Illegal mining in India wrecks absolute ecological destruction in Bangladeshi villages downstream
Shaheed Siraj Lake, popularly known as Niladri Lake, has emerged as a popular tourist destination in the recent years. The lake known for its scenic hilly surroundings and blue water is also associated with the memory of the Liberation War.
But right now, the view is all grey. As far as the eye can see, there is nothing but sand on the banks.
The lake is on the west side of the Chandpur village in the Tahirpur Upazila of Sunamganj. Every corner of the village is filled with sand. Crop fields, houses, and even Pochashulbill, a large wetland area, have disappeared under sand.
Chandpur Government Primary School’s ground floor and the playground in front has disappeared under sand. The school had to abandon the main building and move to an adjacent tin-shed house. The playground of Chandpur High School is also covered in sand. From the west bank of Zadukata River to Tekerghat point, the road is covered in sand.
A large canal that once supplied water to the Pochashulbill has completely disappeared, with only an abandoned bridge attesting to its presence.
According to the Sunamganj Department of Agricultural Extension, 350 acres of land on the border of Tahirpur has been rendered inarable by sand. Other sources say the sand covers almost 500 hectares. All the freshwater fish and other animals in the area, including snakes, are dead or gone.
Dr Md Abul Kashem, dean of agriculture at the Sylhet Agricultural University, said every year around 80 million tons of sand comes down to the area from upland, which is in the bordering state of Meghalaya in India.
Most of it comes to the Sunamganj and Sylhet borders through rivers and waterfalls.
Tahirpur Agriculture Officer Abdus Salam said that the sand and stone fragments are flowing down from the Meghalaya. The flow of sand increases in the rainy season.
“The biggest volume comes through Lakma Point. In three villages, 350 hectares of land are covered with sand,” he said.
Around 800 families in these three villages have been affected, many from the ethnic Khasia and Garo communities. The sand has filled up about 50 hectares of another wetland, the Pochasol Haor, on the south side of these villages.
Sirajul Islam, executive engineer of the Sylhet Water Development Board, said: “This massive influx of soil is due to landslides and trees getting uprooted upstream.”
Sulai Sangma of Chandpur had been living in the area for 54 years, working as a farmer. He is now a manual worker.
“Around 57 families from ethnic communities lived in the Chandpur and Rajai villages. Of them, 14 have moved to different parts of Sylhet and eight to Mymensingh,” Sulai said.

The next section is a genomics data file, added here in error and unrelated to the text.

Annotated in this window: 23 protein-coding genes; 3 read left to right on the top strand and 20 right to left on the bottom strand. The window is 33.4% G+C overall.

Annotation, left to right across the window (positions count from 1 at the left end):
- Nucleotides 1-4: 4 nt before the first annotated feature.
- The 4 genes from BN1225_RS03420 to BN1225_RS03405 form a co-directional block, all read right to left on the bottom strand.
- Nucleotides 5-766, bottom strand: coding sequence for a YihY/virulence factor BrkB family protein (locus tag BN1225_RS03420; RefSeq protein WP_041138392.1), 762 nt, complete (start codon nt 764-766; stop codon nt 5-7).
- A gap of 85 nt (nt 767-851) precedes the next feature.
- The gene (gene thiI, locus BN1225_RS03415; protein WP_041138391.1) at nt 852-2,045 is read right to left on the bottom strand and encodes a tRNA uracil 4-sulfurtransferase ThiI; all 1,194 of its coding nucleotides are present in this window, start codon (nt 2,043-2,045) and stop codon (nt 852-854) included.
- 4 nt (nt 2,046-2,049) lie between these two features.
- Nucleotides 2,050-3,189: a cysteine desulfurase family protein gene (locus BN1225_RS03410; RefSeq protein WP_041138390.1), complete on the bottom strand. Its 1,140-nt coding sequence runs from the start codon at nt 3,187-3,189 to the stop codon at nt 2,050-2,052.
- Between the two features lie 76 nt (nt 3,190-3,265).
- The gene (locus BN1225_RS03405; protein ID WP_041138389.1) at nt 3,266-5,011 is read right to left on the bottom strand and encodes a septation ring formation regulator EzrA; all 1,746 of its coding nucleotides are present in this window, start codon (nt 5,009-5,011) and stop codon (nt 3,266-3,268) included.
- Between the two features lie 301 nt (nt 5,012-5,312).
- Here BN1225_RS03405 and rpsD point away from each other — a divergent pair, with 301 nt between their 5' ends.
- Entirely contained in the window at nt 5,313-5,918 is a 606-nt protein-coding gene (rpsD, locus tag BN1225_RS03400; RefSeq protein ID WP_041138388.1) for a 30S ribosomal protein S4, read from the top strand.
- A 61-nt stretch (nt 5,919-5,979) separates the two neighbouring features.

Andrew Solomon, 55, a resident of Rajinilain village, said he had lost 30 acres of farmland to sand and gravel from the Meghalaya.
“The entire ecology of the region has changed. There are no crabs, no fish, and even snakes are moving away. No animal can live here. In the winter, the entire area becomes dry. In the rainy season, some canals become terrible,” he said.
Abul Kashem, chairman of the Uttar Barua Union Parishad, said that about 700-800 families were affected due to the intrusion of sand.
“There are about 1,200 families living in these three villages, about 100 of them ethnic minority families, and half of them have suffered losses,” he said.
“The sand and gravel flood to Tahirpur through the canals Nayachara, Burunga, Pagla Ghat, Rajani Line, Puranghat and Rajai.
“Even the water we get is reddish. This water cannot be used for anything. If you bathe with it you get rashes,” Kashem added.
‘Two countries have to work together’
Various programs have been taken with an intention of solving the sand problem. Government intervention has been sought to sort out the issue by sending a letter to different levels of the government. But, it is a matter of sorrow that this is increasing day by day, let alone sorting it out.
Kashmir Reza, a prominent Haor researcher, and president of the Environment and Haor Development Organization said local people are very concerned with the aggression of sand. To stop this, the government of both the countries will have to take effective measures, he said.
Advocate Shah Shahida Akhter, Coordinator of Bangladesh Environmental Lawyers Association (BELA) Sylhet chapter, said: “This is a bilateral problem. It can only be sorted through discussions between the two countries.”
Ministry of Environment and Forests requested the Ministry of Foreign Affairs on November 24, 2008 to take diplomatic measures to protect the agricultural land. Subsequently, the Ministry of Foreign Affairs sent a letter to the Indian High Commission in Dhaka in 2009. Nevertheless, no further progress has been noticed.
At a meeting held between Sunamganj 17 Rifles Battalion and Shillong 83 BSF Battalion of India in the Meghalaya hills in November 2008 Bangladesh submitted a memorandum that called for stopping the unplanned extraction of stones in the hills.
Asked about the crisis, General Secretary of the Bangladesh Poribesh Andolon (BAPA) Abdul Matin said: “Such cross-border environmental issues exist in many countries of the world.
“But we have not noticed any effective initiative to overcome the problems of the sand pollution and disaster coming from India.” he added.
“Nevertheless, the life and livelihood of the people of Tahirpur of Sunamganj are in jeopardy due to the sand, along with an issue of environmental disasters. Therefore, it is crucial to take sincere and pragmatic initiatives from the highest levels of the two countries,” Matin said.